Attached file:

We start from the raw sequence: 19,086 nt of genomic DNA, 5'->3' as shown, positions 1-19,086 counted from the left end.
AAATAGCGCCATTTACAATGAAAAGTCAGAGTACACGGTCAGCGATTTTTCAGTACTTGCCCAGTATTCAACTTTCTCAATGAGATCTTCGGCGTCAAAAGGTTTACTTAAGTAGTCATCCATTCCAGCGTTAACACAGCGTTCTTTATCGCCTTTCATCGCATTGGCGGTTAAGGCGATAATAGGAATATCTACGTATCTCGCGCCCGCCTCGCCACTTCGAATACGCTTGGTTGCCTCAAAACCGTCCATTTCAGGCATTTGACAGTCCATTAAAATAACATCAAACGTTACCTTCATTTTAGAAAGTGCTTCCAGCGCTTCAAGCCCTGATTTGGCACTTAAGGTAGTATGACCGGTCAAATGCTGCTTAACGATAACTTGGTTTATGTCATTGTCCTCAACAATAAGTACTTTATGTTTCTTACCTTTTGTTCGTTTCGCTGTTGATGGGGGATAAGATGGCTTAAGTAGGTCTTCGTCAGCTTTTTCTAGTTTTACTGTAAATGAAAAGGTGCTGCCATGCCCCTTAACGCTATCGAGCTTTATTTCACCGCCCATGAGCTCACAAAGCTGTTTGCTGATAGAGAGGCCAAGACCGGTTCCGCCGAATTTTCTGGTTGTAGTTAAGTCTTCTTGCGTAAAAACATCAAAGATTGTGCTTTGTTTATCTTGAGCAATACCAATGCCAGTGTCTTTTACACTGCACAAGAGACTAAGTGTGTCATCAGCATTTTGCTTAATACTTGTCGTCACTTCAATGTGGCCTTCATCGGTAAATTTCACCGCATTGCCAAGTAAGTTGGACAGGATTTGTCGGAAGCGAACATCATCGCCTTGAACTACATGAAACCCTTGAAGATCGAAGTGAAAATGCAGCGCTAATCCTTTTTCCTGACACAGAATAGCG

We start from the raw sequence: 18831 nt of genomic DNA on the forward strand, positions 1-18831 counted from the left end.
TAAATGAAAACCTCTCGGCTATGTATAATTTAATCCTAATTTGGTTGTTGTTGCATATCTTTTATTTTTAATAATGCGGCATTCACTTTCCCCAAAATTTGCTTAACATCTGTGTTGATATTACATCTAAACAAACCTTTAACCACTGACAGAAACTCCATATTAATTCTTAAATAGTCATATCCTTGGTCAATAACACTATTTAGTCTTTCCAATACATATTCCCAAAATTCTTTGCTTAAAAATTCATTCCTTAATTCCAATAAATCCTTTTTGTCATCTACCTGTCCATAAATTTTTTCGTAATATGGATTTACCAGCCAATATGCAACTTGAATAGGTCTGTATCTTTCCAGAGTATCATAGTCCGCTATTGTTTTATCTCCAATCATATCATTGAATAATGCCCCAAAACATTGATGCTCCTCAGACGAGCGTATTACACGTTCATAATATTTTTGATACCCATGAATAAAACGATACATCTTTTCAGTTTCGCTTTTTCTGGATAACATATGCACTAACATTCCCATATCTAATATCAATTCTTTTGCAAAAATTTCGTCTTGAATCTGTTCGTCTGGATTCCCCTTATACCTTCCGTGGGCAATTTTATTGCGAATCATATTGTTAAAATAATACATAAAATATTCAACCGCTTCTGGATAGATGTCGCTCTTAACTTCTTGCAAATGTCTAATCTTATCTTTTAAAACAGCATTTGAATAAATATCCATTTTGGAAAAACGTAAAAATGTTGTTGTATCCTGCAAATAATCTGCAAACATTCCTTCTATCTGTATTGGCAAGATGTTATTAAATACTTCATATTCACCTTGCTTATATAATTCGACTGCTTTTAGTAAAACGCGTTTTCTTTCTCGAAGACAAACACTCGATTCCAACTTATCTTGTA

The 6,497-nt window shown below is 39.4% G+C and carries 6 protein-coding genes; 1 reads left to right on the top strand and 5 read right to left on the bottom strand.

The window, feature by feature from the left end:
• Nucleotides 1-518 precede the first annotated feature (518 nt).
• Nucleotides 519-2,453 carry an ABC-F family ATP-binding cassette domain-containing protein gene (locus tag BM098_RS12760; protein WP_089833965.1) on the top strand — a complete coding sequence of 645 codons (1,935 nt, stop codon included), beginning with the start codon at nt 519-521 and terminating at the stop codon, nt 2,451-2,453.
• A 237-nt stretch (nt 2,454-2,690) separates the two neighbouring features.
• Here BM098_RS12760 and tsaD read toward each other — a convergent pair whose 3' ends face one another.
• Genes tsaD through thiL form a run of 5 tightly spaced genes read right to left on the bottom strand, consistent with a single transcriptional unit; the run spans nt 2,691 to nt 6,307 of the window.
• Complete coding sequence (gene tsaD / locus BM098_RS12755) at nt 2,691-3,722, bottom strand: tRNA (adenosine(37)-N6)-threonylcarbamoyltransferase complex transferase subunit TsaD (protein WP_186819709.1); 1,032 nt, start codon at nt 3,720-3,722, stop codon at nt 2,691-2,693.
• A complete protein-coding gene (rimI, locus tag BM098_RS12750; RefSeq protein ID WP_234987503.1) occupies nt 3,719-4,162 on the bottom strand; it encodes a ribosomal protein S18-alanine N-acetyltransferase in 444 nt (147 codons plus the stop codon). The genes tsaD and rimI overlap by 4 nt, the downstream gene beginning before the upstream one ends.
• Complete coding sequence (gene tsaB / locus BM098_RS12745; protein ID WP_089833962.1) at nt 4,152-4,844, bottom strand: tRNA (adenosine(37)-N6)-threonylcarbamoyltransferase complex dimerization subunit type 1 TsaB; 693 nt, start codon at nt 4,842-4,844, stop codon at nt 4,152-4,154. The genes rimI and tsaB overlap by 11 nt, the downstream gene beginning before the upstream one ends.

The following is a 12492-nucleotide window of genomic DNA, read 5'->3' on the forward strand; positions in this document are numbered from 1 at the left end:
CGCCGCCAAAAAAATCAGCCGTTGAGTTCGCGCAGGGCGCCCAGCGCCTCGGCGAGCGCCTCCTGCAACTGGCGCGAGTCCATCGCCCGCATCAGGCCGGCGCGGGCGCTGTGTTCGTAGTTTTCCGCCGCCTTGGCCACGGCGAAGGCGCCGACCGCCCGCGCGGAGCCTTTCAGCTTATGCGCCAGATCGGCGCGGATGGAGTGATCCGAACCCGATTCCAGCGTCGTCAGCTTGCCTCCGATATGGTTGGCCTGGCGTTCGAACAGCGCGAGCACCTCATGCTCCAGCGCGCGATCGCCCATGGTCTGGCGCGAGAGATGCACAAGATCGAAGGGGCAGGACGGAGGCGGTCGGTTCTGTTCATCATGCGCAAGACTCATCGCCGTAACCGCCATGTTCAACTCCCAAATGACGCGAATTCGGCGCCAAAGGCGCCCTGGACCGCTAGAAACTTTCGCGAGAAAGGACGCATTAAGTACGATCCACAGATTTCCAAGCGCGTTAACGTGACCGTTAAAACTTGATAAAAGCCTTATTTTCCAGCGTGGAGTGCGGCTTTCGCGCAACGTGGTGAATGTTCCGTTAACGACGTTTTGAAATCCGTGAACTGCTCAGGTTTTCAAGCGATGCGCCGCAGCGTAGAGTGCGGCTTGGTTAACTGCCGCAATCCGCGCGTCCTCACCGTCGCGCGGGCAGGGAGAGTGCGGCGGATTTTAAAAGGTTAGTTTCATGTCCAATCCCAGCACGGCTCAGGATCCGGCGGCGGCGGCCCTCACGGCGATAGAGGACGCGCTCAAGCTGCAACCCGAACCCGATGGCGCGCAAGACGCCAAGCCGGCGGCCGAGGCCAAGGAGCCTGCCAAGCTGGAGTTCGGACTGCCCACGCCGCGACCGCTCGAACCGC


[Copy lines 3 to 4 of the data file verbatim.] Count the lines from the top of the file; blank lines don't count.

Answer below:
We start from the raw sequence: 18831 nt of genomic DNA on the forward strand, positions 1-18831 counted from the left end.
TAAATGAAAACCTCTCGGCTATGTATAATTTAATCCTAATTTGGTTGTTGTTGCATATCTTTTATTTTTAATAATGCGGCATTCACTTTCCCCAAAATTTGCTTAACATCTGTGTTGATATTACATCTAAACAAACCTTTAACCACTGACAGAAACTCCATATTAATTCTTAAATAGTCATATCCTTGGTCAATAACACTATTTAGTCTTTCCAATACATATTCCCAAAATTCTTTGCTTAAAAATTCATTCCTTAATTCCAATAAATCCTTTTTGTCATCTACCTGTCCATAAATTTTTTCGTAATATGGATTTACCAGCCAATATGCAACTTGAATAGGTCTGTATCTTTCCAGAGTATCATAGTCCGCTATTGTTTTATCTCCAATCATATCATTGAATAATGCCCCAAAACATTGATGCTCCTCAGACGAGCGTATTACACGTTCATAATATTTTTGATACCCATGAATAAAACGATACATCTTTTCAGTTTCGCTTTTTCTGGATAACATATGCACTAACATTCCCATATCTAATATCAATTCTTTTGCAAAAATTTCGTCTTGAATCTGTTCGTCTGGATTCCCCTTATACCTTCCGTGGGCAATTTTATTGCGAATCATATTGTTAAAATAATACATAAAATATTCAACCGCTTCTGGATAGATGTCGCTCTTAACTTCTTGCAAATGTCTAATCTTATCTTTTAAAACAGCATTTGAATAAATATCCATTTTGGAAAAACGTAAAAATGTTGTTGTATCCTGCAAATAATCTGCAAACATTCCTTCTATCTGTATTGGCAAGATGTTATTAAATACTTCATATTCACCTTGCTTATATAATTCGACTGCTTTTAGTAAAACGCGTTTTCTTTCTCGAAGACAAACACTCGATTCCAACTTATCTTGTA